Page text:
Nestle to invest over $1 billion by 2030 to protect coffee from climate threat

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Nestle SA, the world’s largest coffee company, will invest more than $1 billion by 2030 to encourage farmers supplying its Nescafe brand to employ more sustainable farming methods as climate change and extreme weather threaten crops.

Nestle will offer training about the best planting techniques as well as cash incentives to motivate farmers to take actions, such as planting cover crops to protect the soil.

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With a sprawling network of more than 500,000 farmers sourcing beans for Nescafe, the company intends to double the number of suppliers it works with on such issues to at least 200,000.

The supply of coffee is menaced by climate change: the crop is grown near the equatorial belt, which has been most susceptible to extreme weather, including droughts and hurricanes. Rising temperatures are a long-term threat and will reduce the area suitable for growing coffee by as much as 50 percent by 2050, according to the Inter-American Development Bank.

Severe frosts in Brazil slashed last year’s crop and also curbed the potential for 2022.

“We will not have viable coffee farms in 20 or 30 years if we don’t take action now,” said David Rennie, head of Nestle’s coffee business.

That’s why Nescafe is boosting its efforts to support farmers transitioning to more regenerative practices. Through training, technical help and high-yielding coffee plantlets,

Nescafe can help farmers improve soil health, plant fertility and water usage, Rennie said.

Nescafe aims to source all of its coffee responsibly by 2025, up from 82 percent in 2021. It also wants a fifth of it to be farmed with regenerative methods by 2025 and half by 2030.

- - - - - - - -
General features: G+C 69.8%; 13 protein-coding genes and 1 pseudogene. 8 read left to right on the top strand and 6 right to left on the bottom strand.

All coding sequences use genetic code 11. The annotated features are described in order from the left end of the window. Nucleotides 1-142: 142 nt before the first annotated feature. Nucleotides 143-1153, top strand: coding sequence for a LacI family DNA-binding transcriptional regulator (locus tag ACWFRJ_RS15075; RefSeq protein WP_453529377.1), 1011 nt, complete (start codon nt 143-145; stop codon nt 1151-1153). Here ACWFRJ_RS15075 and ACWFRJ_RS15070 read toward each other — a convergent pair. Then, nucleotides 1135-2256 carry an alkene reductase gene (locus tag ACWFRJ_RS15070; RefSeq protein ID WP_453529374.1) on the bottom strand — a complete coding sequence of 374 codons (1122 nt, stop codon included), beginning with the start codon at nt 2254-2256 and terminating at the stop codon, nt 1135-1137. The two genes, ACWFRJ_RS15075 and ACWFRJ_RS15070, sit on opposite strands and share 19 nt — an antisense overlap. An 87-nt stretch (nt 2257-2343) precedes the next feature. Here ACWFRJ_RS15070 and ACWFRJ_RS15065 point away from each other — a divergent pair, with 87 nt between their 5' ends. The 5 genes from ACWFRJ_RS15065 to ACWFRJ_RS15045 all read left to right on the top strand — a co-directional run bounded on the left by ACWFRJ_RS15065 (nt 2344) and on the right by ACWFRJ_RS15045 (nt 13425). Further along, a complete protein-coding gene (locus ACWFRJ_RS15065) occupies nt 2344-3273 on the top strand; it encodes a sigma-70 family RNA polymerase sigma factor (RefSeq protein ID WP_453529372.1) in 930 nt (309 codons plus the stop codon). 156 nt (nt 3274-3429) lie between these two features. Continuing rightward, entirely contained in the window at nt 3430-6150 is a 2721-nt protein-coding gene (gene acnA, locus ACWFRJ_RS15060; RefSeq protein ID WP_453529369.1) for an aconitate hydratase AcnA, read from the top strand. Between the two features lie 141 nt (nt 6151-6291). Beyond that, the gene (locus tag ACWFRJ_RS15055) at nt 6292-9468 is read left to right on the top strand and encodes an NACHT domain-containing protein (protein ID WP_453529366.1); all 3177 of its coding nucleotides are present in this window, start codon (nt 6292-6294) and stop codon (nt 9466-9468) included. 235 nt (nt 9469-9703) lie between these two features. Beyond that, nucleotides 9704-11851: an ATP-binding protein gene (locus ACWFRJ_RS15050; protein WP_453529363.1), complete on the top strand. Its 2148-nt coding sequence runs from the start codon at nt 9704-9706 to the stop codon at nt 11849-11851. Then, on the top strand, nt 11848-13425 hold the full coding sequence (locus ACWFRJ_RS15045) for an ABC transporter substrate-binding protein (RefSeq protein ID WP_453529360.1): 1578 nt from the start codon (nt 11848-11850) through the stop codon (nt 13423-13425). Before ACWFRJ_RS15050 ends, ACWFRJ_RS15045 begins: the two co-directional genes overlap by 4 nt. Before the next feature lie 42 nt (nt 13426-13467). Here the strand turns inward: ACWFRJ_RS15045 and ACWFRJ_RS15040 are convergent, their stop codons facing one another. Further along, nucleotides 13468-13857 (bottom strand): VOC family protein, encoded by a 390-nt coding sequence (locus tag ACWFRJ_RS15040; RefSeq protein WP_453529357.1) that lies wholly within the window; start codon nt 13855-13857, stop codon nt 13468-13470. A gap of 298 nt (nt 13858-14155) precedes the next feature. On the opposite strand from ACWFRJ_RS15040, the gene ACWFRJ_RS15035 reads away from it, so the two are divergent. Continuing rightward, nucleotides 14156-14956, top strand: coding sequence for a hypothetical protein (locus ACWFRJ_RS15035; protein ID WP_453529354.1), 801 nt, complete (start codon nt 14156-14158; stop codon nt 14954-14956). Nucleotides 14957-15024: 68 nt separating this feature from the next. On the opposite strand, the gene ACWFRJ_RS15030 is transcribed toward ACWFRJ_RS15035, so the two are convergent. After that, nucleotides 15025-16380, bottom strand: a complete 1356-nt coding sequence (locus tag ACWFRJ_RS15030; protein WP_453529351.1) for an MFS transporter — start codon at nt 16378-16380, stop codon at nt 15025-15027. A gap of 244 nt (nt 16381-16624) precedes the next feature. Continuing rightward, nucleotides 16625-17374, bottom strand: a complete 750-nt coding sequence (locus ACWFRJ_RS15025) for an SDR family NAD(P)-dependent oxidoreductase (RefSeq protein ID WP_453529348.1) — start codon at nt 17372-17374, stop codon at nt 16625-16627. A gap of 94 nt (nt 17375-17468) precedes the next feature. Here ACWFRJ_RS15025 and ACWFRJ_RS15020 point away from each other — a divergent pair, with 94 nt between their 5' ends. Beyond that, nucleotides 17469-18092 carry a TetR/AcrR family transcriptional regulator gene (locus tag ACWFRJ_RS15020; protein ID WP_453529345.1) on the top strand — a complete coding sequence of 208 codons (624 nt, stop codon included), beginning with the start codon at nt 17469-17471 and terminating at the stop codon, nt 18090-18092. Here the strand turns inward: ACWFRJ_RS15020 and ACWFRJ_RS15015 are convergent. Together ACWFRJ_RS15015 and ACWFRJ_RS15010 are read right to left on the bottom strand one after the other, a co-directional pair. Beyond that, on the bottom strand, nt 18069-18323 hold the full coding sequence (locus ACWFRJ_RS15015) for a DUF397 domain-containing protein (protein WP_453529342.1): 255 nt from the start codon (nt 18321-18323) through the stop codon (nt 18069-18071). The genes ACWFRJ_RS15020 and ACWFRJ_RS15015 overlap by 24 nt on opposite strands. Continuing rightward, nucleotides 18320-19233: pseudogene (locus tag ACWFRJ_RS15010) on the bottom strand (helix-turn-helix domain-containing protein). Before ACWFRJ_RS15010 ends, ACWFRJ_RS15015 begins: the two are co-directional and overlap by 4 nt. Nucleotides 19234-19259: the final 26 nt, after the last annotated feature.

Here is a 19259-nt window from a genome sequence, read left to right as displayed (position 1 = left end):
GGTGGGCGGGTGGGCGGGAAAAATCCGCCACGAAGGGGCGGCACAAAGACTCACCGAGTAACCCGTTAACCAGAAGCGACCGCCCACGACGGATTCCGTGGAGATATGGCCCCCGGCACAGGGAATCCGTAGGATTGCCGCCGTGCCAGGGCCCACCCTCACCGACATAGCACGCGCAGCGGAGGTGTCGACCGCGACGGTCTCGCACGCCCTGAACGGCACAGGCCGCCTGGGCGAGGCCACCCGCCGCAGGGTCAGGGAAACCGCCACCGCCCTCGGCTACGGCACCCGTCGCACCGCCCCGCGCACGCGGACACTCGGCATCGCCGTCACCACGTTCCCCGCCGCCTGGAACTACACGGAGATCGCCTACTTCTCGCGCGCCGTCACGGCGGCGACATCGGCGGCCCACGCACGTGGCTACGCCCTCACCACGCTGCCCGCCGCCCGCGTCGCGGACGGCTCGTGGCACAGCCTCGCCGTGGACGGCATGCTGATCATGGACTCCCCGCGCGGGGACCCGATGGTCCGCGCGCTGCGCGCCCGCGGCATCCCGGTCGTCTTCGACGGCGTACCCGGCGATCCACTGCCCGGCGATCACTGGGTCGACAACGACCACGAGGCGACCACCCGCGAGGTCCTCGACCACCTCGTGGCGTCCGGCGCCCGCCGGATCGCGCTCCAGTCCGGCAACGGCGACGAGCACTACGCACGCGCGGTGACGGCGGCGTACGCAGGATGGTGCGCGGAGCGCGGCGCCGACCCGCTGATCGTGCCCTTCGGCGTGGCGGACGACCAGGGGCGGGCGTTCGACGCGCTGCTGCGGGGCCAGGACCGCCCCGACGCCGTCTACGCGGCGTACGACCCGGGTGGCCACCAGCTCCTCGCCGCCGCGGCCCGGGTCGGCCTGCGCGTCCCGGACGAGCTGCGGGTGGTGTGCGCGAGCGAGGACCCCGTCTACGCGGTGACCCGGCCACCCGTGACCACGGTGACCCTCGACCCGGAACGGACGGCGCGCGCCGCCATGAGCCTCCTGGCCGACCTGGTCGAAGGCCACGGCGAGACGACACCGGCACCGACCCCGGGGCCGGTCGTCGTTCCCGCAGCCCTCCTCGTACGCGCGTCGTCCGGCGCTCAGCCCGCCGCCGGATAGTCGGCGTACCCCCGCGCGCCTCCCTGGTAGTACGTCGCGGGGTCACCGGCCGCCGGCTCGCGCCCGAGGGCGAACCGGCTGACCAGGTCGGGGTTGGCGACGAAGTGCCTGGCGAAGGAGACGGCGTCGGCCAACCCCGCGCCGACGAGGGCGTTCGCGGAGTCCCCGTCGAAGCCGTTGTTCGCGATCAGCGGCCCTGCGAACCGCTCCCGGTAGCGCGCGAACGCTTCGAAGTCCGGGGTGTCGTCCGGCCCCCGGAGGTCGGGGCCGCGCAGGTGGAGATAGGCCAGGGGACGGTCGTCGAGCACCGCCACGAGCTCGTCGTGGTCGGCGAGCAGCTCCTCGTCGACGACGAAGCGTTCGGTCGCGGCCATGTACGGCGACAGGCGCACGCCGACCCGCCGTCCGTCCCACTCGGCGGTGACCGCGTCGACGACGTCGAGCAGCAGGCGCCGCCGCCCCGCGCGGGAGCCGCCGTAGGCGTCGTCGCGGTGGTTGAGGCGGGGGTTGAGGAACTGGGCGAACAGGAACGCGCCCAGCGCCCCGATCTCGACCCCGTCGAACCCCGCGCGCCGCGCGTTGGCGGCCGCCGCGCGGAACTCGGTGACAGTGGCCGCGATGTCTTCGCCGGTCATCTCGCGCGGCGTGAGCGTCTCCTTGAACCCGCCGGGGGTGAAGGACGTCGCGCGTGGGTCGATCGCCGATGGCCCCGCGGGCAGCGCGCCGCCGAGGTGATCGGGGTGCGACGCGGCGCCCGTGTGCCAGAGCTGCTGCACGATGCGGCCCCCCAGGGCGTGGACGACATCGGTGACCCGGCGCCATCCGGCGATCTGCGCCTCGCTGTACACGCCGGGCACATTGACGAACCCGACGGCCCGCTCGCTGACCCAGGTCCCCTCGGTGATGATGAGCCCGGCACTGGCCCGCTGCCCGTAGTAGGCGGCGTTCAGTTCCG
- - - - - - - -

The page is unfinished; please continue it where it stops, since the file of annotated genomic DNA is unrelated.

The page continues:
Examples of what the program will do include replacing coffee trees with disease- and climate-change-resistant varieties, which can help rejuvenate coffee plots and increase yields for farmers. Nestle is offering incentives and premiums for responsibly sourced beans because not enough farmers are implementing such measures on their own.

Influential Buyer

With more than 5,500 cups of Nescafe being drunk across the world every second and more than 10 billion francs in sales, Nescafe is an influential coffee buyer, snapping up 8 percent to 9 percent of the world’s green beans. But making coffee farming more sustainable is a complex problem. Investing in regenerative practices can be risky and costly for impoverished farmers on their own, especially due to market volatility and speculation.

More than 80 percent of coffee farming families live at or below the poverty line, according to TechnoServe, a non-profit organization. They’re also grappling with surging inflation, crimping their household budgets.

In Mexico, Ivory Coast and Indonesia, Nescafe will pilot a financial support program to encourage farmers to switch to regenerative methods. Together with farmers, it will try out measures like conditional cash incentives and weather insurance to make coffee farming more resilient.

Unlike Nestle’s premium brand Nespresso, which is already sourcing more than 90 percent of its coffee sustainably, Nescafe’s products compete more on price, limiting its ability to sharply boost how much it pays farmers for their crop.

The new plan builds on a previous coffee-sustainability effort that started 12 years ago, which involved some 100,000 farmers. The goal is to double that in coming years.

“It’s also expertise. How do I get the best out of this crop?” Rennie said. “On-the-ground agronomy support is equally as important as the cash.”

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